"I suppose, all mums are the same. To me, you're still so young!"
"Mum, I'm almost 18." Aware of the concern in her mother's voice, she added affectionately: "I love you very much."
"I love you too!!"
"Dad, there's a New Year's party on in Endeavour Inlet," Brent beamed. "There's a new lodge, called the Hideaway. The owners want to put it on the map in a big way."
Brent was a self-confident young man of 21, well-built, with short dark hair and dark-brown eyes. He smashed the feathered ball past his father and walked towards the net of the Badminton court that was bathing in the sun and in lavish garden scents. Brent's father, a tall big man, looked at his son affectionately.
"Sounds good, Brent. Get some fun. Any of your mates going with you?"
"Since I've been away studying in Dunedin, I've lost touch a little, but I'm sure to meet up with people I know. I think there'll be about 2000 people celebrating."
"I think, Vivian also wants to go to something like that; must be the same thing."
Brent twisted a finger round a flower. "Ah, yeh? It's a long time since we saw each other last. How d'you know?"
"Remember, we buy our plants from the garden centre Vivian's mum runs. D'you like Vivian?” Brent got a knowing smile.
"We get on, Dad."
"Hallo, Jim, I thought I'll find you at home in Havelock." A man Brent did not know had emerged from behind the bushes. “What lovely garden you’ve created around your house!”
Brent saw his father's face light up.
"Brent, meet my friend Alistair. He's the one who's bought my business and is carrying on capably."
"Pleased to meet you, Brent. Sorry for having taken your place in the business. But since you've made up your mind to become a doctor..."
Brent smiled: "Father has been really successful and deserves early retirement, but sons don't have to follow in their fathers' footsteps."
Jim nodded at his son. "Brent's been working hard. For a few days he wants to shrug off everything he's been stuck in. He's going to the New Years party in the Marlborough Sounds," he explained. Turning to Brent, he asked: "Are you going to stay in our bach?"
"I might as well, since it's so close to the venue."
"Be careful on the road. It's gravel, narrow, with lots of bends."
"I know, Dad!" Brent sounded a bit put off. "OK, I better go and let you two talk shop."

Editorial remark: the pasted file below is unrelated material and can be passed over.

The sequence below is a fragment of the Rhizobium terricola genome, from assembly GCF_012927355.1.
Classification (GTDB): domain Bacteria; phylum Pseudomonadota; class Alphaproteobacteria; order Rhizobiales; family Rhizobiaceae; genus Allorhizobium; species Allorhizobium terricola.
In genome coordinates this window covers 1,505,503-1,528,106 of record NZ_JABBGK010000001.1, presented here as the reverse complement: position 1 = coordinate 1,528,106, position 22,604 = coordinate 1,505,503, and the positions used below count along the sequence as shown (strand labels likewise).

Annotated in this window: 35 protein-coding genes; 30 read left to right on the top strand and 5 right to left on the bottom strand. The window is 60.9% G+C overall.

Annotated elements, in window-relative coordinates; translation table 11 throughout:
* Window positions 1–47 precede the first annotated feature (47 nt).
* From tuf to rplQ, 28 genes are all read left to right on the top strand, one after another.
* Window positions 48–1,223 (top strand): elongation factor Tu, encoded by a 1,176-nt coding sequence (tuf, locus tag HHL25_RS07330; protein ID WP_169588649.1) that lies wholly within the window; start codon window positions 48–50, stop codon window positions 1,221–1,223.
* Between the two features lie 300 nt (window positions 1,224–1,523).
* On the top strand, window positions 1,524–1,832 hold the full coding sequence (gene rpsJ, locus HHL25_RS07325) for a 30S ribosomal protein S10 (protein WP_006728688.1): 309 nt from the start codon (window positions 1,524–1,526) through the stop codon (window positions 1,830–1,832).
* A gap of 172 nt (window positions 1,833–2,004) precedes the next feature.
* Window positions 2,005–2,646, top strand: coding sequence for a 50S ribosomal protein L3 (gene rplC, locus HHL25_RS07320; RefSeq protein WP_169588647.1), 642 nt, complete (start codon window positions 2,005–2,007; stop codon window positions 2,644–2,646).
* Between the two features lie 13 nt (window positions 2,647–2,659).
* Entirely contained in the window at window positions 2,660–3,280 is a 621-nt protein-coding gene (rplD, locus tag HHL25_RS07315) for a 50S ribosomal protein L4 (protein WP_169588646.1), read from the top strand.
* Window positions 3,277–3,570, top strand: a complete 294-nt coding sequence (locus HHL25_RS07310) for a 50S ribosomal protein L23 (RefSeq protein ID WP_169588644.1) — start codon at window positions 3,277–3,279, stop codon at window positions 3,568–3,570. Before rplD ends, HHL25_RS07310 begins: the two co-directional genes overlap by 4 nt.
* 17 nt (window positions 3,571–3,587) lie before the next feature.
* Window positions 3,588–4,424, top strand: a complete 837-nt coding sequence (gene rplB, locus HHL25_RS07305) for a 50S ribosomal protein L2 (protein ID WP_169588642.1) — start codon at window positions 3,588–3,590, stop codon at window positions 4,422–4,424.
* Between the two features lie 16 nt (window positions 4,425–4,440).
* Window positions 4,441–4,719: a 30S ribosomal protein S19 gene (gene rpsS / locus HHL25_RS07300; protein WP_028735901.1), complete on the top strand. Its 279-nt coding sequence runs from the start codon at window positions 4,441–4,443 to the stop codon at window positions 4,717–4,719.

"Don't get too drunk, will you."
Alistair laughed. "Jim, you sound like me when I talk to my grown-up children. We don't think they can look after themselves."
"I can't see any land!" Vivian cried. It was full daylight by now. The motor had stopped and the yacht keeled into billowing swell.
"He's put the sails up," Brent remarked.
"What are you looking for?"
"Still looking for something to break open the hatch, but I might have to use my pocket knife. It'll take a while to cut through around the lock."
"And what then?"
"It's me against him."
"Hasn't he got a gun or else a knife or something?"
Even in the muffled light from the porthole Vivian noticed how ashen her friend's face was.
"If I can't talk sense into him, we've had it," he muttered. Then, trying to sound composed, he shouted: "Hey, skipper, can we talk now? D'you need any help?"
A coarse chuckle came as an answer.
"D'you want us to do something? Can you tell us your name?"
"Call me Glen. I don't f....n need you, mate. I want the girl."
"Glen, we don't know what you've got in mind, but you could get yourself into trouble by taking us away."
Glen cackled. "Don't you worry about me, mate. I can sail across the Tasman in this boat. Who'd recognise me anyway. There were f....n two thousand people at the party."
"Somebody would remember your boat."
"Huh, huh! It was dark while I was tied up there."
"Why did you leave so soon?"
"I'd finished my business. You're f...n nosy. When we get to where I want to be, we'll have another yarn." Glen cackled again and it sounded ugly.
"If he wants to get at you, he's got to kill me first," Brent murmured.
Vivian shrieked. Tears streaming down her cheeks, she flung her arms around him. "I'll shield you. He'd want me alive, so he won't shoot at me."
"Vivian, no! No! If I can get the hatch open, I may be able to surprise him."
"And what then?"
"I don't want to think about it."
"Brent, I'd rather be here with you than with any other guy. It was our fate to get into this together."
"Would we be in this situation, if we hadn't met last night???" He wondered with agony as memories came flooding back.